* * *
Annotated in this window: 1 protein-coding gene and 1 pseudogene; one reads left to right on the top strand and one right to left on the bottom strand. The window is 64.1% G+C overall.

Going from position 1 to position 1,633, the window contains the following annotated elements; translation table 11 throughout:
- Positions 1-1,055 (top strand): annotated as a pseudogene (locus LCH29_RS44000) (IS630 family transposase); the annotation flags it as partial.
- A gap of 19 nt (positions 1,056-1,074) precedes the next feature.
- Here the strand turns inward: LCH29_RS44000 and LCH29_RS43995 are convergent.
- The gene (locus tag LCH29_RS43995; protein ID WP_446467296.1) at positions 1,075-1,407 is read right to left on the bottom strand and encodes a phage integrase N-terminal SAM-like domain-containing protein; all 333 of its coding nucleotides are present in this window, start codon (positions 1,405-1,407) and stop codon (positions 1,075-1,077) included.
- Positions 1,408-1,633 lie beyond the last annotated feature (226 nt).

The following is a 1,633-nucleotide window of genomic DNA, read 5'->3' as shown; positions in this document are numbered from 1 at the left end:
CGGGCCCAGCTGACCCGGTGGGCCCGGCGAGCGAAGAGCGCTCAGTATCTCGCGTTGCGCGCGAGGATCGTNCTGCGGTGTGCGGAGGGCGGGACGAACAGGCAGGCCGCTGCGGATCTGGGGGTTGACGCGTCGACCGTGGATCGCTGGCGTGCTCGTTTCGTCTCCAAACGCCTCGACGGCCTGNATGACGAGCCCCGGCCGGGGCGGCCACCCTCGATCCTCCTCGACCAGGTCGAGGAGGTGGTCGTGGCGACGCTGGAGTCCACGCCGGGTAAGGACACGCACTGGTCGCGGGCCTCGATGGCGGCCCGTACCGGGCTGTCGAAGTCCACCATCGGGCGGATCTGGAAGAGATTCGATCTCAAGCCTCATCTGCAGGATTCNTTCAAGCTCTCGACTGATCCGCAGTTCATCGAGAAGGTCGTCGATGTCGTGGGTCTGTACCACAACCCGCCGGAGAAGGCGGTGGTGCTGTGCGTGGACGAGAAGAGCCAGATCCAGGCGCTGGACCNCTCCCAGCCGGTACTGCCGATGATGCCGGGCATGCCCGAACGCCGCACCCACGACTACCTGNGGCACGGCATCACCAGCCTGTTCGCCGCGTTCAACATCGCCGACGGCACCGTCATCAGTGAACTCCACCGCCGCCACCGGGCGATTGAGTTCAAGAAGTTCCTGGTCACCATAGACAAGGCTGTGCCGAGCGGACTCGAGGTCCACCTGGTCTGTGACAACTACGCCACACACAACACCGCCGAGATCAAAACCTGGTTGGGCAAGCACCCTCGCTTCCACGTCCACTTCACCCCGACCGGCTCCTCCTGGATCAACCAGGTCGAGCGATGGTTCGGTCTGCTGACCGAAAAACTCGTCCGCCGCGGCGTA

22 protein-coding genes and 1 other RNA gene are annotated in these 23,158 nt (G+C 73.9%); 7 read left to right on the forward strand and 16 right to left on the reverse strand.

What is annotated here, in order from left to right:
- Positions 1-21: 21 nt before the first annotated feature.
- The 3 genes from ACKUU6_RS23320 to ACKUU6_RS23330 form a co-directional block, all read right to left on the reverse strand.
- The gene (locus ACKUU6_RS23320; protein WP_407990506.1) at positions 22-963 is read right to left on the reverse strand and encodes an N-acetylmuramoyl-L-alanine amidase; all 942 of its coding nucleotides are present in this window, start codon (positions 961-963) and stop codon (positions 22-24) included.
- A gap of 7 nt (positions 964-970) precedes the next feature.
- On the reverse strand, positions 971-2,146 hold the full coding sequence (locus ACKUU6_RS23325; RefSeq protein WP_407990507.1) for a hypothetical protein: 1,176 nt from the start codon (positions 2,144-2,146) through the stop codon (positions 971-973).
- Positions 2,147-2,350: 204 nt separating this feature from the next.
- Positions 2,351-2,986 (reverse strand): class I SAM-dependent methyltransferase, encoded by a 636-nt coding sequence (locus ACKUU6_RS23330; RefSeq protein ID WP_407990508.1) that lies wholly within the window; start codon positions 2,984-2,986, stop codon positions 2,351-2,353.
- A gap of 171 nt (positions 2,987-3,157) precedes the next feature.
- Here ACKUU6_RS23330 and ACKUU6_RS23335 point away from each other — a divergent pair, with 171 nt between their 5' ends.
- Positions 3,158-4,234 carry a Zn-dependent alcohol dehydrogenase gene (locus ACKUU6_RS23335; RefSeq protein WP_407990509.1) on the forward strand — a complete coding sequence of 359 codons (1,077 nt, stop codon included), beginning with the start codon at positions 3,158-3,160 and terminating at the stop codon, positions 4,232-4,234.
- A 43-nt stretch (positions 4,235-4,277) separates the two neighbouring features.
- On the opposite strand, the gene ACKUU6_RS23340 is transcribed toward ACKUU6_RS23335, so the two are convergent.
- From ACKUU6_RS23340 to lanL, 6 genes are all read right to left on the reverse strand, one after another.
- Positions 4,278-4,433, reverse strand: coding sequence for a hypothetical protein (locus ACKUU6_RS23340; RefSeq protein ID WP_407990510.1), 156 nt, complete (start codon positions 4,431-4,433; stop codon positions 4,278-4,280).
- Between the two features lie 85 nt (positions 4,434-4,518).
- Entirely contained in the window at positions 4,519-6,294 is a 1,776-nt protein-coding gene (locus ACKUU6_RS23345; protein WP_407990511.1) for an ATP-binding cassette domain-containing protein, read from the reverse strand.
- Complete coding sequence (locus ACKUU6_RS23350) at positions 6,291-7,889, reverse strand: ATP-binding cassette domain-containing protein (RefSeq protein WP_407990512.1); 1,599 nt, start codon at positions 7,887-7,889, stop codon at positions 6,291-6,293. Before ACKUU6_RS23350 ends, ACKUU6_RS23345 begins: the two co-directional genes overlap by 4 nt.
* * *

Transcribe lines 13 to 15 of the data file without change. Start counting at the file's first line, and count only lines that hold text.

- The 3 genes from ACKUU6_RS23320 to ACKUU6_RS23330 form a co-directional block, all read right to left on the reverse strand.
- The gene (locus ACKUU6_RS23320; protein WP_407990506.1) at positions 22-963 is read right to left on the reverse strand and encodes an N-acetylmuramoyl-L-alanine amidase; all 942 of its coding nucleotides are present in this window, start codon (positions 961-963) and stop codon (positions 22-24) included.
- A gap of 7 nt (positions 964-970) precedes the next feature.